Author (blog) Jill Burke
Jill Burke’s blog can be evaluated as an art essay on “how culture works and to whom it belongs”. Burke argues that the emergence of the renaissance nude marked social class, an appetite for classical mythology, male power, privilege, dominance, virility and man’s sexual power over women; Burke asserts Renaissance Art is where ‘social hierarchy began’ thus also heralding the birth of the ‘boy’s club.’ Nudes were largely for ‘his’ wealthy eyes-only and the property of the rich and royal.
Gluttony, lust, drunkenness, erotic food, an orgy of nude women was justified by the renewed interest in classical mythology. The female nude was carefully crafted in line with Christian virtue by referencing the pagan as a delicacy for men. Juxtaposing this, powerful men, commissioned artworks in status defining robes and codpieces to peacock in a more ‘modest’ lewd, flamboyant fashion their sexual virility.
Burke is saying the tradition of Adam and Eve and original sin has been justifiably dismissed because of the refined drunkenness, the shielding of women, the power of art, knowledge and man need to partake in procreation; if you are male, privileged, powerful, in need of an heir, then it’s the norm to be fashionable and to show off in the most tasteful and refined manner. Burke draws on various paintings by Renaissance artists to back up her argument and sums up her account with the title “Beyoncé, Titian and Me, Drunkenness’ and Power in the Italian Renaissance Nude.”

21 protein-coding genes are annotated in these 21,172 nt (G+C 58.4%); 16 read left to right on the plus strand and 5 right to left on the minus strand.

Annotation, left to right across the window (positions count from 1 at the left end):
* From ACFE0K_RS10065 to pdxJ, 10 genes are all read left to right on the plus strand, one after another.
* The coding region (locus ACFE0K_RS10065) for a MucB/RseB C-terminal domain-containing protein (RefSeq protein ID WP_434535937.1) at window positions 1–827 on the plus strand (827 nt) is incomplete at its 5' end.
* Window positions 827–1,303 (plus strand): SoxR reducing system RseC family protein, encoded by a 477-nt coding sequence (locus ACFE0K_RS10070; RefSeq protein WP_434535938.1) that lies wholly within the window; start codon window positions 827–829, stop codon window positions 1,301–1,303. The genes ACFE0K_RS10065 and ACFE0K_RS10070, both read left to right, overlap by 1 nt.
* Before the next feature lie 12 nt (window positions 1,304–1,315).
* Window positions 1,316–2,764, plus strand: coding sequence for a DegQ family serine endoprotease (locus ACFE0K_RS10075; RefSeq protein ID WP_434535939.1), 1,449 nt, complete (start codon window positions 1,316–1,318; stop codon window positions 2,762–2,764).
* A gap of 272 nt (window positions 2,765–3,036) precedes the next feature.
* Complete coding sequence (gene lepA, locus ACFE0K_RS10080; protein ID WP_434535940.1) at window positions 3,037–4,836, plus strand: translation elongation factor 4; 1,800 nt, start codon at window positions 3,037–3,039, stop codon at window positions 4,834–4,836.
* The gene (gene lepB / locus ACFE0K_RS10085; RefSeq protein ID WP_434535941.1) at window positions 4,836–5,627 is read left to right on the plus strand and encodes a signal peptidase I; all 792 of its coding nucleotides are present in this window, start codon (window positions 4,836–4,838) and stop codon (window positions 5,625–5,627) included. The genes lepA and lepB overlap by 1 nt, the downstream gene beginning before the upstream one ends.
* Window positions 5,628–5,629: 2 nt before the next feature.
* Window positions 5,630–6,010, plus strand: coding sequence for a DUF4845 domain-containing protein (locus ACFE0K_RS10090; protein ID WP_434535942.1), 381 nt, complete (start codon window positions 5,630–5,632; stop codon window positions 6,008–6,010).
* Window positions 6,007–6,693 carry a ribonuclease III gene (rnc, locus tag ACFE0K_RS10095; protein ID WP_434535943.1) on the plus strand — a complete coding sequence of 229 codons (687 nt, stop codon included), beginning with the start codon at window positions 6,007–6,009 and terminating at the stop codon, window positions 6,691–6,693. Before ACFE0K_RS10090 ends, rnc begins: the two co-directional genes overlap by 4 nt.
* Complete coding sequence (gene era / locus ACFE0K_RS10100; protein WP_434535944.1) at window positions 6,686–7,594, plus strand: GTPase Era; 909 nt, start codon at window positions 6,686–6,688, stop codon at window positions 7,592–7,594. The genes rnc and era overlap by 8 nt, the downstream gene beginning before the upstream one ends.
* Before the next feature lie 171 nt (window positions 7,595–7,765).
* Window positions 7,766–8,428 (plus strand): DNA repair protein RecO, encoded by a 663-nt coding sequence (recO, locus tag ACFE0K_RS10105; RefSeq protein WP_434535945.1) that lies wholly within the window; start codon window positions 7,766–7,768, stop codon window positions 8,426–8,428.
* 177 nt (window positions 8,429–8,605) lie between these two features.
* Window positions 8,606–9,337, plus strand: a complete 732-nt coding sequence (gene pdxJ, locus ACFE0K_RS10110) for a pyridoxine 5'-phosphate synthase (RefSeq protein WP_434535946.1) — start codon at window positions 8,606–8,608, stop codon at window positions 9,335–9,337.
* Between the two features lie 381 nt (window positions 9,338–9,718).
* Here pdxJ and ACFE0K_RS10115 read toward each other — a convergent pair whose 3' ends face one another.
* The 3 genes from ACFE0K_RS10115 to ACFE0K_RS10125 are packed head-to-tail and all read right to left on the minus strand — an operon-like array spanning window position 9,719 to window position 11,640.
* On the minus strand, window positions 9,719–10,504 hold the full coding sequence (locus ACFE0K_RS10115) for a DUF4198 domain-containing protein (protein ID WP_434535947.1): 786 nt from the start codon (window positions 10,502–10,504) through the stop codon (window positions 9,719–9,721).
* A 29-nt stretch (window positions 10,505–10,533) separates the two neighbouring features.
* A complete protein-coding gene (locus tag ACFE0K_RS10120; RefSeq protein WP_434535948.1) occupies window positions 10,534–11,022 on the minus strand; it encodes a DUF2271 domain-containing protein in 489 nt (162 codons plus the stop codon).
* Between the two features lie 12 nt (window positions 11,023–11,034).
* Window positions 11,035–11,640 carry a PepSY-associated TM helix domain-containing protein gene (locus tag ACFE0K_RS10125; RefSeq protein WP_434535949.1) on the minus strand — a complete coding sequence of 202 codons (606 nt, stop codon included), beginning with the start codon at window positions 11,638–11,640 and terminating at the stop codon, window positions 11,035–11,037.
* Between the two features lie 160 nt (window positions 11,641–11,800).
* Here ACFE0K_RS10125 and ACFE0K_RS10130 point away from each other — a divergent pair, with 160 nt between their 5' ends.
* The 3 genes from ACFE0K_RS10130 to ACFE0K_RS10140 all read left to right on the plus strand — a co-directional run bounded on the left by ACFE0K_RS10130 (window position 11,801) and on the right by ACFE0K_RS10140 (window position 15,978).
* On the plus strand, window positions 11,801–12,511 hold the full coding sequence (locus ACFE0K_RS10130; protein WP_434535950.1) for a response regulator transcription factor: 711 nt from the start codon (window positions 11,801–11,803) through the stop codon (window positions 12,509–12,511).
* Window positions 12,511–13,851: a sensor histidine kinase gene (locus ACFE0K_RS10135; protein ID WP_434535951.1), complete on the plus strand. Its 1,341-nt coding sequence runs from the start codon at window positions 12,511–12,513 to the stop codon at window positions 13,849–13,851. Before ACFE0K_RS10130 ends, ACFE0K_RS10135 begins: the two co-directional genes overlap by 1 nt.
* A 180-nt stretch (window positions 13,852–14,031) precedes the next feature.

In classical times there was no shame in nudity, there was no Christianity or myth about Adam and Eve and our propensity to sin.
The Classical were very practical and shameless especially the Ancient Greeks, the Romans were more about romance. The Renaissance rebirthed the classical nude as an intoxicating cocktail of soft pornography mixed with Christian virtue, in the most delicious and lavish way by separating virginity from lust via imagery.
The Goddess Aphrodite (who fashionably became Venus) is today’s aphrodisiac or love drug. Related words to metamorphosis are rebirth, evolution and change therefore nudity changed with Renaissance fashion, Burke successfully argues that the fashionable man’s club continues today by referencing Beyoncé, a living breathing Venus. Burke’s analysis is as compelling as a Titian nude.